Last week, Juli Beall and I attended an all-day workshop on “Knowledge Organization Systems: Managing to the Future,” sponsored jointly by CENDI and the NKOS (Networked Knowledge Organization Systems) Working Group. (See the blog entry from last year’s workshop for background information on CENDI and NKOS.) This year’s workshop was hosted by the National Agricultural Library.
The program was organized into three sections, with
emphasis on different facets of
knowledge organization system (
One aspect of shared development is making information about
knowledge organization systems widely available. This subject was addressed in the presentation
by Marjorie Hlava on Taxonomy ShareSpace, a terminology registry for controlled
vocabularies. Only a limited number of
terminologies are currently documented in the registry; developers of thesauri,
subject heading lists, taxonomies, ontologies, etc., are invited to contribute
Interoperability was the theme receiving the most attention during the workshop. Marcia Lei Zeng's presentation reported on ISO standard 25964. Part 1 of the standard, currently in Draft International Standard stage, will replace standards from the mid-1980s on monolingual and multilingual thesauri; part 2 of the standard addresses interoperability of thesauri with other vocabularies and began development over the summer. Especial attention was given to the issue of “nonsymmetrical multilingual thesauri.” Lack of symmetry is not limited, of course, to knowledge organization systems in different languages. Any mapping project we engage in runs up against this same problem: there are different ways of organizing our perceptions of the world of recorded knowledge. Indeed, a constant concern of the editorial team is to make sure we ferret out, on the one hand, and do not introduce, on the other hand, asymmetries within the DDC itself (except that a subject may be developed more deeply in one discipline than another, or in one language than another; the expressive notation used in the DDC renders this kind of asymmetry quite manageable). (Asymmetry between knowledge organization systems was also a key reason why Willem Robert van Hage’s presentation, given as part of the ontologies and semantic web section, emphasized the benefits of aligning, rather than merging, ontologies.) The presentation by Thomas Baker focused on a set of levels of interoperability, geared toward the Dublin Core Metadata Initiative, but also applicable in other contexts. Study of his characterization of these levels should productively inform decisions on the degree of interoperability to be sought in specific situations.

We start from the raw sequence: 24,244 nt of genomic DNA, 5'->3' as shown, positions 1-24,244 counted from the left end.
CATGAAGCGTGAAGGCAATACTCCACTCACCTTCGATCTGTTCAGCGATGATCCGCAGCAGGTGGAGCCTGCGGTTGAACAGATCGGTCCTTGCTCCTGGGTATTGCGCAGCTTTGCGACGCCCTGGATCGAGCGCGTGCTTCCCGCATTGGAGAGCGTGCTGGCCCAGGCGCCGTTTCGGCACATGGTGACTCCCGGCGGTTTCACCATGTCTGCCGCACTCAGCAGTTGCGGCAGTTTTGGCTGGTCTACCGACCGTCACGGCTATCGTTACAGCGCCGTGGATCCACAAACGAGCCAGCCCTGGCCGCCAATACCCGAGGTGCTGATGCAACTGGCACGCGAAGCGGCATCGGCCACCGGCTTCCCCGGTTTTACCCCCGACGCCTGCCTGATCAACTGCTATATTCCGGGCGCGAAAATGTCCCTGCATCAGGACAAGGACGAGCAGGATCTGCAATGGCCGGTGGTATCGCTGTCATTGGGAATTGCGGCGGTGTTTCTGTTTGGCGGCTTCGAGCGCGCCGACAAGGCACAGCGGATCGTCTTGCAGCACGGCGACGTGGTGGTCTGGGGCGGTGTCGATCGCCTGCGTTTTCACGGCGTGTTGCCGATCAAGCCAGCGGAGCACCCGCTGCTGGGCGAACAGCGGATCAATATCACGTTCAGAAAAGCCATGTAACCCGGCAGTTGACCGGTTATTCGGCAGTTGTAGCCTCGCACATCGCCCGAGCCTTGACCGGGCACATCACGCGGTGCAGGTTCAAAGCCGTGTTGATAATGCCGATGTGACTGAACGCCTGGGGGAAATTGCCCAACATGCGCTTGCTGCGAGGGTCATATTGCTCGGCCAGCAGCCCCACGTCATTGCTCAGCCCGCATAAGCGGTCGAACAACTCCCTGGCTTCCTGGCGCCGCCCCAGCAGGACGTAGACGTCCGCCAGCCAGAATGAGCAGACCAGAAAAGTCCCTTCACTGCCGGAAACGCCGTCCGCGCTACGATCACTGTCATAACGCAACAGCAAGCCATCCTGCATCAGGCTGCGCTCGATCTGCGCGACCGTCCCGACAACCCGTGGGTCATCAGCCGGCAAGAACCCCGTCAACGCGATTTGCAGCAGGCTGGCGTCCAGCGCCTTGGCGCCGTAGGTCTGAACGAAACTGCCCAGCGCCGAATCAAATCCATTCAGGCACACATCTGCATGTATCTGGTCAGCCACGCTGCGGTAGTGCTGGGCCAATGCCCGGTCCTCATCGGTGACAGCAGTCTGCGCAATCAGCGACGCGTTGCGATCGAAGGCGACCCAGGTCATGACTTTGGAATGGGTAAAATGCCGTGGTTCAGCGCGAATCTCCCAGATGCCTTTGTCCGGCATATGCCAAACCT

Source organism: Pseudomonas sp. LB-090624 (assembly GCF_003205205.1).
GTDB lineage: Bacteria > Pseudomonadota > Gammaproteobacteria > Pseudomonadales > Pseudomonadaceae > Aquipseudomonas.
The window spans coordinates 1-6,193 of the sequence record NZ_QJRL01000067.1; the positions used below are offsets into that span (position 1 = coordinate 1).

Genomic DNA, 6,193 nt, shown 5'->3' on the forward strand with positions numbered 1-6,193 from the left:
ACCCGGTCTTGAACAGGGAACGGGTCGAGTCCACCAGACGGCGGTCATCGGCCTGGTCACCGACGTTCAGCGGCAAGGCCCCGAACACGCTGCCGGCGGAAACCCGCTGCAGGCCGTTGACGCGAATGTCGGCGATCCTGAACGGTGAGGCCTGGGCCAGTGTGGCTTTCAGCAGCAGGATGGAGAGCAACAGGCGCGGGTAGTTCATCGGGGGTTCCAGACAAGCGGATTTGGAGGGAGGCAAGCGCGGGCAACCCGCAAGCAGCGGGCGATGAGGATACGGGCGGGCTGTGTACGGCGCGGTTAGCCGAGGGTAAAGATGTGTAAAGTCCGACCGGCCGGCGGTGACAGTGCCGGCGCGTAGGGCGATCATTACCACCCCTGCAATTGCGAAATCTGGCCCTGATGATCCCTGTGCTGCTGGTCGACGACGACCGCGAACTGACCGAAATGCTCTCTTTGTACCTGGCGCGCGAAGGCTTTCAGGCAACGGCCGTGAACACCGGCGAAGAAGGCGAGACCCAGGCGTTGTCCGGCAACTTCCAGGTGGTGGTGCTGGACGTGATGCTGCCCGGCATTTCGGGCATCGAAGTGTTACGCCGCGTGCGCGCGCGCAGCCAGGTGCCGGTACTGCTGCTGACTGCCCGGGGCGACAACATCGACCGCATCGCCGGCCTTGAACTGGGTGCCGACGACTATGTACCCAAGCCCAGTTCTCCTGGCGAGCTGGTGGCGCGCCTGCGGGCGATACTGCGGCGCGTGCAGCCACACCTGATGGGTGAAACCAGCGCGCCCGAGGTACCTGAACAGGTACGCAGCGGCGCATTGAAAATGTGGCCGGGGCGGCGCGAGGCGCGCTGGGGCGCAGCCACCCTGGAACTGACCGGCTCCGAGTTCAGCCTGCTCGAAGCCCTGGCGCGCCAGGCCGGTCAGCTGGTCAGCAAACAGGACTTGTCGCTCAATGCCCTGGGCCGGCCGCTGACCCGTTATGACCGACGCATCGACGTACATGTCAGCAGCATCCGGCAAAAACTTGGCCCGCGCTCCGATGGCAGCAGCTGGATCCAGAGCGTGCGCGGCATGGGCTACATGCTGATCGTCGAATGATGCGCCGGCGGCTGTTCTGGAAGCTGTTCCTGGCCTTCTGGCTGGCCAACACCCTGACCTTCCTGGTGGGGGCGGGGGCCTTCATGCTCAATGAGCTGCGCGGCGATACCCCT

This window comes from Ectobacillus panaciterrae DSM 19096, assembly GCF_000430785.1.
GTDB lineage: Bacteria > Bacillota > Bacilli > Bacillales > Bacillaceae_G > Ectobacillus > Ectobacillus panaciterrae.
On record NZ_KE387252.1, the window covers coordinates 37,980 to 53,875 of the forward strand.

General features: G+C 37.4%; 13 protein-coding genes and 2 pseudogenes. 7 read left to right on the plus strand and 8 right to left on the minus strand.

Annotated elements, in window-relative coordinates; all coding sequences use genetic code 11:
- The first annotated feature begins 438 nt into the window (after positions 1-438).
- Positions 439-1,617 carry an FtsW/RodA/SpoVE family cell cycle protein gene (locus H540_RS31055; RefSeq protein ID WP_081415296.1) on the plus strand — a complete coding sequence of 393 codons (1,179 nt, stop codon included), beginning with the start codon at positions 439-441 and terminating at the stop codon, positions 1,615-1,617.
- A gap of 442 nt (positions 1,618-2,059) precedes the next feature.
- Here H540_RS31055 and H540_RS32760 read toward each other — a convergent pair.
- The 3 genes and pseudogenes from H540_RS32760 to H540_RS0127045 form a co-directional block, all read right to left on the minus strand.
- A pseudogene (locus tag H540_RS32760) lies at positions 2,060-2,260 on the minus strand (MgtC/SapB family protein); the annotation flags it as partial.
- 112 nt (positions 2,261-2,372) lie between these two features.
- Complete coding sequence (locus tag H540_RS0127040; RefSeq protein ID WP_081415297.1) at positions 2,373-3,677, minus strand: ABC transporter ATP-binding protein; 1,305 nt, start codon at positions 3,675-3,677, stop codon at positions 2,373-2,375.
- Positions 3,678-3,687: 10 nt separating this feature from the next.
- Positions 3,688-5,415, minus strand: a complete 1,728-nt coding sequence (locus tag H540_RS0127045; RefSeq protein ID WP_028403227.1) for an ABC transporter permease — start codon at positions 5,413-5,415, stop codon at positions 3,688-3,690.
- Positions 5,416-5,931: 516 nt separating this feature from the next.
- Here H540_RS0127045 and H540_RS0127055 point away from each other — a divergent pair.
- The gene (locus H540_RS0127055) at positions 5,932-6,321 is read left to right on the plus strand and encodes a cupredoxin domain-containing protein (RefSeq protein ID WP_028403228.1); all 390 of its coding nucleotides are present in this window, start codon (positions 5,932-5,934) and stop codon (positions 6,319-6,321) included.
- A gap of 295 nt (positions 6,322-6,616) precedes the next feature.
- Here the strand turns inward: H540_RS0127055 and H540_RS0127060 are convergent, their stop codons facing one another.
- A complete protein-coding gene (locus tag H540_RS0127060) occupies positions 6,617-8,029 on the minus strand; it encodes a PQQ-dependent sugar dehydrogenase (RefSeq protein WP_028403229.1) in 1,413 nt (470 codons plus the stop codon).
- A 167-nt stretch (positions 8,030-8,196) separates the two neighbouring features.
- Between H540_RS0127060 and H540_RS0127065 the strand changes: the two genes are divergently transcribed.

We should also note how gratified we were that Ed Summers’ presentation  on the use of SKOS in id.loc.gov, a web service that makes Library of Congress Subject Headings available as linked data, also highlighted dewey.info.